I know a lot of places are laying people off, and they certainly aren’t required to allow people to work from home. So I get it, I do. I’m not angry; but I’m just completely demoralized. I want to do the right thing but I have no idea what that is right now.
Can you reach out to your manager and ask what safety precautions they are putting in place as a way to start the conversation? My office is targeting a June 1 opening with 25% occupancy, masks, one-way hallways, and a whole host of other rules. Fortunately, they are just looking for volunteers for the first phase, but I am sure that “fully open” is soon to come.
What now? says
They’re taking some precautions (extra cleaning, no work-related travel), but nothing like what you’ve listed here– it’s everyone back at once, no mask requirement etc.
We have child care at home temporarily, but it isn’t enough for a full day + commute unless I hire a second person. I guess I need to try to do that as I don’t know when daycare will reopen. It feels like the rug was just pulled out from under me without any advance notice. I guess this is what happens when you work in a male-dominated industry.
I would also reach out to management. I am assuming you are not in a state/county with stricter SIP rules. My husband has been told to assume he’ll be working from home through the remainder of the year. I think it’s harder when you’re not in an area where ALL of the businesses are telecommuting. But I think the reply above is correct. Ask what they’re going to do to mitigate exposure risk, whether they’ll consider telecommuting for people who have effectively been working from home—ie, the people responsible for getting the mail can’t work from home, but someone like an attorney likely could. Less bodies in the office keeps everyone safer, including those whose jobs can’t be done remotely.
What now? says
Thanks. I’m a lawyer so working from is easy, but they’ve specifically said lawyers are to return to the office now.
Staff have been required in person throughout, which has really impacted morale.
Before you reach out to management, gather a few of your co-workers to ask about it together and include them on the email/call. You asking by yourself is just being a troublesome employee; you asking along with at least 1 other co-worker is protected concerted activity. I don’t do Labor Law, but that is the one thing I remember from my Labor Law class.
Can you take the expanded pandemic child care FMLA leave?
What now? says
I’m pregnant, which complicates matters as I will need to take leave later this year and I don’t believe you can use FMLA twice. But I should chase this down and make sure.
Boston Legal Eagle says
Given that you’re pregnant, this puts you in the high risk category so they should allow you to continue WFH. I mean, they should anyway for everyone who can, but this gives you a medical reason at least. Can you get a doctor’s note?
I’d plead your case with your manager before quitting. I think it’s totally foolish to expect everyone to come back en masse. Ask to continue working for home, or a staggered schedule (some days in office, some days out, assuming you have a partner who can provide child care). I don’t think you should have to do this, BTW, but some employers are just remarkably clueless.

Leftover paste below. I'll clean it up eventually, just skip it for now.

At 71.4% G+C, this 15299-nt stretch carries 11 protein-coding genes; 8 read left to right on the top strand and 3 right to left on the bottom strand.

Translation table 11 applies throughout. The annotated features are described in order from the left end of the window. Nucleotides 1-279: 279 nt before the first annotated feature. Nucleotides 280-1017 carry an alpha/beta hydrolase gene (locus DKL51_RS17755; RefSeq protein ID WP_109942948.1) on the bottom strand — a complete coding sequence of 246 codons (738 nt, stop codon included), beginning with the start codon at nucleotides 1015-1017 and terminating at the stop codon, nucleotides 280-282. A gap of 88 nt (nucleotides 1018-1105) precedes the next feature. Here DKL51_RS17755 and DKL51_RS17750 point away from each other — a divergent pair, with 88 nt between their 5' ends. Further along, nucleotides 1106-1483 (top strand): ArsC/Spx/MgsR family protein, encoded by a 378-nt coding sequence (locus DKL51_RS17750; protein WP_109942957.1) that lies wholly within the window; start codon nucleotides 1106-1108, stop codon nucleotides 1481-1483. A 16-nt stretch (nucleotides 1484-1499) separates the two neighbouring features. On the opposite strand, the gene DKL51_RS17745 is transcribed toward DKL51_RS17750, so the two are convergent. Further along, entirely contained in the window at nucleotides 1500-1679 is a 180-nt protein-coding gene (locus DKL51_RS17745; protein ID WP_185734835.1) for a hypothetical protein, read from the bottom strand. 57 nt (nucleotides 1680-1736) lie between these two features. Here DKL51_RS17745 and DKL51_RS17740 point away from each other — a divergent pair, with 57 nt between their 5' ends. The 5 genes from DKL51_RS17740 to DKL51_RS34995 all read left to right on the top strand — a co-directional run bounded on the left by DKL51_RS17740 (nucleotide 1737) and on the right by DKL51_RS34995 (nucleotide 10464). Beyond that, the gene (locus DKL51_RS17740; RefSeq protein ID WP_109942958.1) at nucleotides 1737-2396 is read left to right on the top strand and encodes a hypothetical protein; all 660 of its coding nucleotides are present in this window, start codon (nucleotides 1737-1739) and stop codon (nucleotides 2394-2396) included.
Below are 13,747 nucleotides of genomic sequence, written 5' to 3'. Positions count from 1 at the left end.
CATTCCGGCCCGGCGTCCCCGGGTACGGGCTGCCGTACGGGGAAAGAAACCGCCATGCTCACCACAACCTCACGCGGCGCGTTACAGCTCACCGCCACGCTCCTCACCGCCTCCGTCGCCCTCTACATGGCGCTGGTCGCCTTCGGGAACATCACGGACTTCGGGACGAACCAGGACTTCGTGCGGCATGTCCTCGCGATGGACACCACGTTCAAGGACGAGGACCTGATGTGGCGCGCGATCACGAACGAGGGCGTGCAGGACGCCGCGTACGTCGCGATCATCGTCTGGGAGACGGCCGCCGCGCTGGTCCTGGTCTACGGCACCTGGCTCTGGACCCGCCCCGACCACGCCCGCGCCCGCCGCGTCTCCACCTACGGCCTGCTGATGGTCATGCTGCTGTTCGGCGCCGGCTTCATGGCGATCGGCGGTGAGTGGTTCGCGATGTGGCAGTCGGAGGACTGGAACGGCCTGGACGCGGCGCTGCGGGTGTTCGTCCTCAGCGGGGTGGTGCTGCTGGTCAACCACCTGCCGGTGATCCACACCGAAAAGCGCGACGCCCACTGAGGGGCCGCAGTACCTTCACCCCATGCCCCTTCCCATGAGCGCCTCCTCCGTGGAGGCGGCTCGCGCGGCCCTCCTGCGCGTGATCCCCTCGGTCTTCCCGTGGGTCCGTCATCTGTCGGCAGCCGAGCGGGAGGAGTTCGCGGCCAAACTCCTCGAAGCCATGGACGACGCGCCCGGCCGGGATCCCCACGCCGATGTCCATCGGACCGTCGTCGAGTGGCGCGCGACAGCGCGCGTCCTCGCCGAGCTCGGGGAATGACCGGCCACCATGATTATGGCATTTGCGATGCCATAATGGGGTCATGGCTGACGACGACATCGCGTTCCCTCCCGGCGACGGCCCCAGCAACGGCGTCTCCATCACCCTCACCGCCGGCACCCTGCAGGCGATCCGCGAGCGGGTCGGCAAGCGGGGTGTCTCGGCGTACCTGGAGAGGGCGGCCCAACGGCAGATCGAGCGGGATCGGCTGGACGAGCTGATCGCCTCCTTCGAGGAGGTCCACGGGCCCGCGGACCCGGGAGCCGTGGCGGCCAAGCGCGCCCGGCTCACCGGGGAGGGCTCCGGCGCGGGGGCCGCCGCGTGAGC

And if they say no, take pandemic FMLA before you quit.
Seriously. Push it as far as you can and then Make them fire you. Don’t quit. They would be so, so stupid to fire you in this situation.
Well, it’s happened. My boss has scheduled a big in-office meeting (including lunch) with someone who is supposed to fly in from out of state, the day after our state’s stay-home order expires. The guidance for the next phase of reopening has not yet been released, but if the state follows its draft plan the recommendation will be that professional services firms continue WFH to the extent possible after the stay-home order is lifted. According to the stay-home order now in effect, my employer should currently be directing everyone to WFH, but the office remains open and people must request to WFH on an individual basis. There has been no announcement regarding plans for social distancing, masks, cleaning, ventilation, etc. HR was involved in scheduling this meeting because the out-of-state participant is a new hire, so they are not just aware but complicit.
I had been waiting for the state’s updated guidance to be released and was planning to request an extension of my WFH status, but this is forcing my hand. What’s especially concerning is that the junior staff will feel pressured to come in as well. I am not sure how to approach this. I would like to quit, but my husband points out that we need my income especially now.
Ugh this is awful, I am so sorry. If I were you I’d try to band together with others to push back, citing the state’s draft guidance and the pressure/discomfort those in high risk groups (or who live with/care for high risk people) must feel. If your employer doesn’t budge, I’d consider reporting them to your state’s health or labor department.
I chatted with a senior colleague and we agreed each to speak up. Neither of us is on the list of teacher’s pets right now so we don’t have much to lose. Individually, boss has agreed to let me join the meeting by Zoom, but she made ominous noises about guidance for returning to the office that will be released in the next couple of weeks.
Anon for this one says
Ugh, I’m sorry, this is so frustrating! My situation sounds very similar to yours in that my employers handling of this situation had completely changed the way I feel about my job – and not in a good way. I’m thinking very seriously about quitting because I simply don’t know what else to do.